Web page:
Venezuelan opposition parties to be barred from next year’s presidential elections, Maduro says
President Nicolas Maduro announced Sunday that leading opposition parties will be barred from taking part in next year’s presidential vote after they boycotted mayoral polls. If it is enforced, the move would virtually assure Maduro’s reelection in 2018 despite national poll number of less than 30%.
Parties that would be barred include those of key figures who have led street protests against his presidency, such as Henrique Capriles, Leopoldo Lopez and others, Maduro told reporters after casting his vote in the municipal polls.
“That’s what the National Constituent Assembly set out,” he said, referring to a controversial Maduro-allied special powers legislature whose legitimacy has been questioned by many in the international community.
“If they don’t want elections, what are they doing? What’s the alternative? (Civil) war?” the president asked, visibly angry.
While municipal elections were under way across the country, Maduro clearly had his mind on the 2018 presidential race in which he plans to seek reelection – despite a national approval rating of 27%.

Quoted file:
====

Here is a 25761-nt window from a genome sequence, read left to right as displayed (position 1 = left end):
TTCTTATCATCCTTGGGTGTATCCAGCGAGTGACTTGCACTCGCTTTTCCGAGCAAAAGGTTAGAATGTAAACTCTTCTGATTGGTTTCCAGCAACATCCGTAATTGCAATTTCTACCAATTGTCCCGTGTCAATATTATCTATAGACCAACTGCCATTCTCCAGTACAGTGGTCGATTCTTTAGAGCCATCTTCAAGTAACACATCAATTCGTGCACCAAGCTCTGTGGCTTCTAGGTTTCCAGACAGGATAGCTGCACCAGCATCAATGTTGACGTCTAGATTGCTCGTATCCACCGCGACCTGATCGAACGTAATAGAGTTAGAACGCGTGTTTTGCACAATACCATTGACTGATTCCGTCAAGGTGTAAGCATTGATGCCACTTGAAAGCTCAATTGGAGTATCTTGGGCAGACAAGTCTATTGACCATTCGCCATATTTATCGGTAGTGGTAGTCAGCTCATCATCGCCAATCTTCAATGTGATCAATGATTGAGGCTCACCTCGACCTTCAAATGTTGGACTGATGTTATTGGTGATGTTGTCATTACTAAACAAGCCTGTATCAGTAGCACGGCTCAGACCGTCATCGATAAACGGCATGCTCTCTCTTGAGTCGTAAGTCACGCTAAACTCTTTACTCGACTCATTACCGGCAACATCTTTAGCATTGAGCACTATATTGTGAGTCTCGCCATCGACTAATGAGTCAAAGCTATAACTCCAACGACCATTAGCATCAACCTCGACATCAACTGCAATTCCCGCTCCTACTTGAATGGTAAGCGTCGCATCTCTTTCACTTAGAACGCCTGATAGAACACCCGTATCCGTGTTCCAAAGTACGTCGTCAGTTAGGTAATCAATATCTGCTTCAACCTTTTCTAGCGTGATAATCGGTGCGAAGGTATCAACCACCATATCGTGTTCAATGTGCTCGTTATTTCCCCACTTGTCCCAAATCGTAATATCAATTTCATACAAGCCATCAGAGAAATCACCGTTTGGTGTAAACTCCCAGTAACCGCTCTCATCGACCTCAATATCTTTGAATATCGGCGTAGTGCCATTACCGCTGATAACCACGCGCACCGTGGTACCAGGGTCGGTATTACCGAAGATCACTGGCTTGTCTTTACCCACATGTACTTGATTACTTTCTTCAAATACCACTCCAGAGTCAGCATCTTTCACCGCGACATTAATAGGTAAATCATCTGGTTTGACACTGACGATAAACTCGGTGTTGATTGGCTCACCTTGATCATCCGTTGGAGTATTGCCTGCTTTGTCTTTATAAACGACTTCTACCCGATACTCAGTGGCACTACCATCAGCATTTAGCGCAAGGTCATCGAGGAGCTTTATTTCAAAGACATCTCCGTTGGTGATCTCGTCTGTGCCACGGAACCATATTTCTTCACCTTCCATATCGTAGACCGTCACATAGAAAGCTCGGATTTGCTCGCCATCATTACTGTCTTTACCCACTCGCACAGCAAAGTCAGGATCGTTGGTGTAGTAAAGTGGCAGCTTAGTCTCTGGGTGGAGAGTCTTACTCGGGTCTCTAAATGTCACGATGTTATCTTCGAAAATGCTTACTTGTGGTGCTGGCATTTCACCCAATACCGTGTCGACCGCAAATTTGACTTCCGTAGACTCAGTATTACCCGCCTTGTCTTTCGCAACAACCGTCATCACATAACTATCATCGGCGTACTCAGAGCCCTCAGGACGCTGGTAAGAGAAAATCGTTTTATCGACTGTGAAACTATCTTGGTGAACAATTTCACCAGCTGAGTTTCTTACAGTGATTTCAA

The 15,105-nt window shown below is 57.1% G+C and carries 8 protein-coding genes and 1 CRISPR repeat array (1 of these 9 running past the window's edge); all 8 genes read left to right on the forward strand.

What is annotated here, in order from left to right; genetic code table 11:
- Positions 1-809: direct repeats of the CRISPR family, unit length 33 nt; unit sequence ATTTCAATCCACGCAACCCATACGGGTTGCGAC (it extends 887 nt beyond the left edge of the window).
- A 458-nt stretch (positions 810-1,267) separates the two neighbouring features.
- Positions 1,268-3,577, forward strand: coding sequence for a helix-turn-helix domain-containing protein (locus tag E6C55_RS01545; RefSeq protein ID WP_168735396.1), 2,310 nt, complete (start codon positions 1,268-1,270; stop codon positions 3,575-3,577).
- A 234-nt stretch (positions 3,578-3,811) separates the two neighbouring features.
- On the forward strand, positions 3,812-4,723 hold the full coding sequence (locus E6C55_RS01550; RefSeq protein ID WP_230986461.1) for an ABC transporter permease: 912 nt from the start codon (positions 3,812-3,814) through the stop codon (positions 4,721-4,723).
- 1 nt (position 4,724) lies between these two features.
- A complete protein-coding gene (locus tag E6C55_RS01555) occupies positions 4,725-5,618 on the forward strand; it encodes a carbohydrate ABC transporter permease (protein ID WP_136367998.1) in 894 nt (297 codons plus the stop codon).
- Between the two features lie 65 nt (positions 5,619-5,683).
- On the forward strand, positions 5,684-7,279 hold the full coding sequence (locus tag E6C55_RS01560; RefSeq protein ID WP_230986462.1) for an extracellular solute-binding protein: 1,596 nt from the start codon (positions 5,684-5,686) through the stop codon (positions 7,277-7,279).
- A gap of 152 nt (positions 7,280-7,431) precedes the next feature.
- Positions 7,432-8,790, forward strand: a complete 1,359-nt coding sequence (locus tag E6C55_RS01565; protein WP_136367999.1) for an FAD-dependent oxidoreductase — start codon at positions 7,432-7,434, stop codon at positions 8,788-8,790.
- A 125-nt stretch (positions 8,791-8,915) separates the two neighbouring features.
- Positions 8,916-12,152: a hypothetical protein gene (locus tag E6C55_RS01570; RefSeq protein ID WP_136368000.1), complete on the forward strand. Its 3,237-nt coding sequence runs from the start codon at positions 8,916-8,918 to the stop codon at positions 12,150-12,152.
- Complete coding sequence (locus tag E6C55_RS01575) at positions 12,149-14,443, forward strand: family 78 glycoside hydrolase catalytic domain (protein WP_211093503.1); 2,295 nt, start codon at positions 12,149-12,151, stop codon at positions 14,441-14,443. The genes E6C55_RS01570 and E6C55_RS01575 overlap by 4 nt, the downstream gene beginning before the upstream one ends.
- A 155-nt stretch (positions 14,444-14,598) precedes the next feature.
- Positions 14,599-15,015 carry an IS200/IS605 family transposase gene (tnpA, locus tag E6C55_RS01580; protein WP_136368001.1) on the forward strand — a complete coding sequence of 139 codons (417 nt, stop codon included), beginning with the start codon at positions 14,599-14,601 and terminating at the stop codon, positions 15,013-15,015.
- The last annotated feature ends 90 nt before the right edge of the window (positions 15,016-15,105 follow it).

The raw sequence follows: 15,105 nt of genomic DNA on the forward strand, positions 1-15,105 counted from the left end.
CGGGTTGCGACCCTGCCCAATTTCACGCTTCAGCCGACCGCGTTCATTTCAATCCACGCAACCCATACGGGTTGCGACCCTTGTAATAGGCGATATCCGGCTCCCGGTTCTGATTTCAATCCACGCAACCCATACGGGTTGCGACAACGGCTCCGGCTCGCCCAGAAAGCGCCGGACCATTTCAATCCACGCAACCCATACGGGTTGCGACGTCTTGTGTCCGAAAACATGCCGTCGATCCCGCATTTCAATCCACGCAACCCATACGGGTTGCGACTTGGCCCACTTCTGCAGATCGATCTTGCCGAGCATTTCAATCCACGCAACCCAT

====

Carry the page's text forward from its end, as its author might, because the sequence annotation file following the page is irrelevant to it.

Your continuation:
Crisis-weary voters meanwhile appeared to be staying away in droves from mayoral elections that the opposition is already boycotting. A few hours after polling stations were supposed to open, 98% of the 14,000 facilities were up and running, according to the National Election Board (CNE).
Yet turnout in many places appeared to be light, and in others extremely so.
In terms of politics, the local election stakes might seem low. Yet a failure in municipal votes could be seen by many a sign the government had lost the support of the massive lower-income base it relies on to stay in power and in charge of the state led economy.
Luis Emilio Rondon, a member of the electoral board, said that there were some irregularities involving pro-government candidates who are running some polling stations. He did not immediately say where, or address the extent of the issue.
But voting “cannot be restricted, obligatory, or supervised by people with political interests,” Rondon told reporters.
He also said he had had reports that in some polling stations run by the ruling PSUV, officials were making sure that those who have a special social benefits card get out to cast their votes. He said some of these voters’ “Fatherland Card,” an electronic card that helps them get scarce food and medicine, was being scanned.